Do Economists Hate Cats and Dogs?

For decades, Bob Barker ended “The Price Is Right” show with the words “Help control the pet population; have your pet spayed or neutered.”  His replacement, Drew Carey, has continued the tradition.  And the world seems to agree.  You’re not a responsible pet owner unless you have Fido fixed so that he/she can never reproduce. 

Beyond wondering why Barker and Carey would use their very public forum with such a large audience to advocate for such a trivial issue, I’m also perplexed that economists haven’t spoken out against this movement.  After all, economists believe that rampant human population growth drives economic growth.  Wouldn’t it be reasonable to conclude that unlimited growth in the pet population would do the same?

Think about it.  Every new pet would consume more dog food and cat food, more dog houses and cages, more collars and leashes, more chew toys and catnip, and more veterinary services – including a booming business in euthanizing them at the end.  Sales of plastic baggies for scooping poop would soar.  Soiled carpeting would need to be replaced, as would chewed-up shoes.  Even strays would contribute to the economy with an expanded need for dog catchers and dog-pounds, not to mention shovels and incinerators to dispose of them.  They’d be a great source of food for some cultures.  Just imagine the boost to the economy!  How could the government have missed all of this in the economic stimulus package? 

I don’t understand this species-oriented double standard.  What are economists afraid of?  That the pet populations could grow to the point where they’d consume all of the planet’s food resources?  That they’ll lap up all the fresh water?  That the planet’s remaining oil resources will be consumed in making plastic chew toys?  That the pet population will become so dense that the per capita consumption of cages will begin to decline?  Don’t be ridiculous!  Their human owners are ingenious enough to devise new technology to conquer all these obstacles to further growth in the pet population.  After all, that’s what economists believe about the human population.  How can we be smart enough to devise technological solutions to human overpopulation but too dumb to manage additional cats and dogs?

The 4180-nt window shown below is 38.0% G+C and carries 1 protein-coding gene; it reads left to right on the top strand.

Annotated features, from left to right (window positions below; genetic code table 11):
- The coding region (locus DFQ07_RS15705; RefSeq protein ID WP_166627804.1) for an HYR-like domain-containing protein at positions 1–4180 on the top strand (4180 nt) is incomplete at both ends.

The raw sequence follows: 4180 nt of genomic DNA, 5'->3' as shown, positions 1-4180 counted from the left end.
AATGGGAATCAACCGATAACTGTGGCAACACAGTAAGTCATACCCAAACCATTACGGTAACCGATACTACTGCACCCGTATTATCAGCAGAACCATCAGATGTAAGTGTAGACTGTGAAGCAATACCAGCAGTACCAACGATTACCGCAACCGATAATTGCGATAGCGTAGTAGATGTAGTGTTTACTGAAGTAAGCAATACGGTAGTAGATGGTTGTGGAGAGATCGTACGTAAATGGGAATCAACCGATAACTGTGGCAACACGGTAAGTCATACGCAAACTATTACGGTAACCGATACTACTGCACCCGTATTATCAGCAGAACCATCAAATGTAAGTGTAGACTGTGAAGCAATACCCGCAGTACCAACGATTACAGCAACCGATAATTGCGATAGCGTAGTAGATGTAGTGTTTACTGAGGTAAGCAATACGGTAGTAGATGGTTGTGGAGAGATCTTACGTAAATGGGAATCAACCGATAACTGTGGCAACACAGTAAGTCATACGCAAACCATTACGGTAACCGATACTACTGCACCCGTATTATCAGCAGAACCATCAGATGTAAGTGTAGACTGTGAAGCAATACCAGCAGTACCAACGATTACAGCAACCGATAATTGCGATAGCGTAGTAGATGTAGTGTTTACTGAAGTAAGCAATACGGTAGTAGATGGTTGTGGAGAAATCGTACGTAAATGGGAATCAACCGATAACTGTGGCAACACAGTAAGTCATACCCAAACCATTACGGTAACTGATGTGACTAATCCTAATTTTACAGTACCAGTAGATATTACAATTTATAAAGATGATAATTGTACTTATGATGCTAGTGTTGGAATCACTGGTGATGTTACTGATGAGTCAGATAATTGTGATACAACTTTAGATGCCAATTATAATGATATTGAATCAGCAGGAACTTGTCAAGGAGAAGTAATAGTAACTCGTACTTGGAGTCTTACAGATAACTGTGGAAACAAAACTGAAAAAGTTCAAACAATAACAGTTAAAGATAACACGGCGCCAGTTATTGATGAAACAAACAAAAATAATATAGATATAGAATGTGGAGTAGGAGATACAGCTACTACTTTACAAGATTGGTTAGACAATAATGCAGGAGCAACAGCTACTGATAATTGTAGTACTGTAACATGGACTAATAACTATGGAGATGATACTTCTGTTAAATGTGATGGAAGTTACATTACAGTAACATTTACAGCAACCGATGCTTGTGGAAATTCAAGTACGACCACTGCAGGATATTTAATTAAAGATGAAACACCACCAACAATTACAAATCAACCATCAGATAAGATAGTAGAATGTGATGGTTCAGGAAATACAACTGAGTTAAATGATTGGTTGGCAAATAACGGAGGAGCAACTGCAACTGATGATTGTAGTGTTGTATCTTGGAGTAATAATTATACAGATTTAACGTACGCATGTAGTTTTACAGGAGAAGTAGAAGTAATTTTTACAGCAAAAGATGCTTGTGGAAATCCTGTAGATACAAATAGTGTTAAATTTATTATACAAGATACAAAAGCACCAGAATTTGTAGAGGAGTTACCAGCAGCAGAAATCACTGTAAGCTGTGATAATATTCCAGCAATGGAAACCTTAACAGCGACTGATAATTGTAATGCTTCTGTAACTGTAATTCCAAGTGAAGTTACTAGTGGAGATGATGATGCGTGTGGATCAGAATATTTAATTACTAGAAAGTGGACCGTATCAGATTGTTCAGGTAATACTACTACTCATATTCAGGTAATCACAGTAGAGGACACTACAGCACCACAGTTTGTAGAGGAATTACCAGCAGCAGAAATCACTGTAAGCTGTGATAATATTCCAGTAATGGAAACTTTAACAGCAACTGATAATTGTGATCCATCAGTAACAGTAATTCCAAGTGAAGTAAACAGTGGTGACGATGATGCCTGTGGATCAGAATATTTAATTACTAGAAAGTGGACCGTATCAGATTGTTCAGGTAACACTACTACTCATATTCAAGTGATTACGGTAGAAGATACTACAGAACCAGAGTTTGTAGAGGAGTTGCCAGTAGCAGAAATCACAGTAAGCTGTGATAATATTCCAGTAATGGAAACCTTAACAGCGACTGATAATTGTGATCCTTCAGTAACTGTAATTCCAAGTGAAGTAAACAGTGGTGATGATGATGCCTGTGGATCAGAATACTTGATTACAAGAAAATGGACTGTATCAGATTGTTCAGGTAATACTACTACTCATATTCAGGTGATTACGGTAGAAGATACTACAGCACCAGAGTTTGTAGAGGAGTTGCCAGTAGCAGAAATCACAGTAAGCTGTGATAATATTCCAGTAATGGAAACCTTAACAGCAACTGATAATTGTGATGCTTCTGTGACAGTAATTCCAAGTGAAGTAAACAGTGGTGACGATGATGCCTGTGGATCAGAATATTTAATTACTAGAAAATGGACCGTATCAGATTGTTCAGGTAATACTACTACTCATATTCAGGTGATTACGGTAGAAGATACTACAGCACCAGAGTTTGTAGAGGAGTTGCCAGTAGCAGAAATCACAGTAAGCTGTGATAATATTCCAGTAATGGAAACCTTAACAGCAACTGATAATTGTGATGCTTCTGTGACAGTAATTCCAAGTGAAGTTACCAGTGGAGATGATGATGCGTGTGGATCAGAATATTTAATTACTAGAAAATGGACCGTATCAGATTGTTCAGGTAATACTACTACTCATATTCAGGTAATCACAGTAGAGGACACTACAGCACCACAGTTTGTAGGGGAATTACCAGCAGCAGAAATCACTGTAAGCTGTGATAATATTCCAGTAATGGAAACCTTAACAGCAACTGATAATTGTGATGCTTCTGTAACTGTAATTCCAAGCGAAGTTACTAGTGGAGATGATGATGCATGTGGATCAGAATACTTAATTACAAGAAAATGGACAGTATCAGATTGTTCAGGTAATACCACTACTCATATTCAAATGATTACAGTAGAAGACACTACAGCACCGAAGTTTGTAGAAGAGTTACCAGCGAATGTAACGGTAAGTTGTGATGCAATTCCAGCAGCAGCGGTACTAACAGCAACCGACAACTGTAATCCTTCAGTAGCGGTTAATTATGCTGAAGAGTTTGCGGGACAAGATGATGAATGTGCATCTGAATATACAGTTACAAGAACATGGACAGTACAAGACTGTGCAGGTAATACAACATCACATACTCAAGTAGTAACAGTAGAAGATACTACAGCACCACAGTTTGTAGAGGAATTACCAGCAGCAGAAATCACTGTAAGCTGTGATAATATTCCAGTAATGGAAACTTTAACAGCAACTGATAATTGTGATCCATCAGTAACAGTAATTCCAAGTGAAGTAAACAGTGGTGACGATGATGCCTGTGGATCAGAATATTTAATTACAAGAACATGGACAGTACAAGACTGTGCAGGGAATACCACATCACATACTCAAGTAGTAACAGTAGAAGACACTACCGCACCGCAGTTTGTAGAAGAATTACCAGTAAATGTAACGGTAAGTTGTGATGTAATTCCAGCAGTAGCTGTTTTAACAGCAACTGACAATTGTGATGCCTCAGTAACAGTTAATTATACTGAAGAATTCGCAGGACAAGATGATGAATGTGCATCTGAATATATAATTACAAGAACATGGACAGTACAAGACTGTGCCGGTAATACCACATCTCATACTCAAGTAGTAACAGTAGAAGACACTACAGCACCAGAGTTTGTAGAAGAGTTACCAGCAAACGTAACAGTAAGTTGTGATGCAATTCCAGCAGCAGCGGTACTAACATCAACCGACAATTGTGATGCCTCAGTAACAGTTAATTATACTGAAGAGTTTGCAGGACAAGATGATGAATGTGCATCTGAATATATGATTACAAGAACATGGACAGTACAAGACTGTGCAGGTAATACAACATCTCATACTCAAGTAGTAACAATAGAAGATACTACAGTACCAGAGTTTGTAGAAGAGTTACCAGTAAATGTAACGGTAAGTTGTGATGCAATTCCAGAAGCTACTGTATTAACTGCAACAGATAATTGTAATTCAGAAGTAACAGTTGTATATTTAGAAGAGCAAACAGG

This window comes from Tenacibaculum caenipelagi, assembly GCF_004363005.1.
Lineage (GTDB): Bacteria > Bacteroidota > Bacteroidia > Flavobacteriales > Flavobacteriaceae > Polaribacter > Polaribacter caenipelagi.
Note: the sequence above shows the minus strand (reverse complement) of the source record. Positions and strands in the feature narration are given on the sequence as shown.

I’m afraid there’s only one conclusion that we can draw from all of this:  that economists hate cats and dogs.  Great, just what the rest of us needed – one more reason to hate economists.


3 Responses to Do Economists Hate Cats and Dogs?

  1. Robert says:

    US Births Break Record; 40 Pct out-of-Wedlock – Isn’t this great news Pete, in the article the standard myth was repeated again – “Behind the number is both good and bad news. While it shows the U.S. population is more than replacing itself, a healthy trend, the teen birth rate was up for a second year in a row.” Why is the belief that a growing population is a good thing still widely accepted in our society?

    • Pete Murphy says:

      Looks like ABC picked up the same story from the same writer. Regarding the 40% out-of-wedlock figure and the teen pregnancy rate, the writer of the article seems to be saying that births to unwed mothers above the age of 19 is a “healthy trend” while births to teenagers is not. It baffles me how births to ignorant, naive teenagers is cause for concern while births to slightly less ignorant and naive 20-somethings is, in his mind, a “healthy trend.”

  2. Harry says:

    I searched on google and I had a hard time located the right info….until I found your blog.

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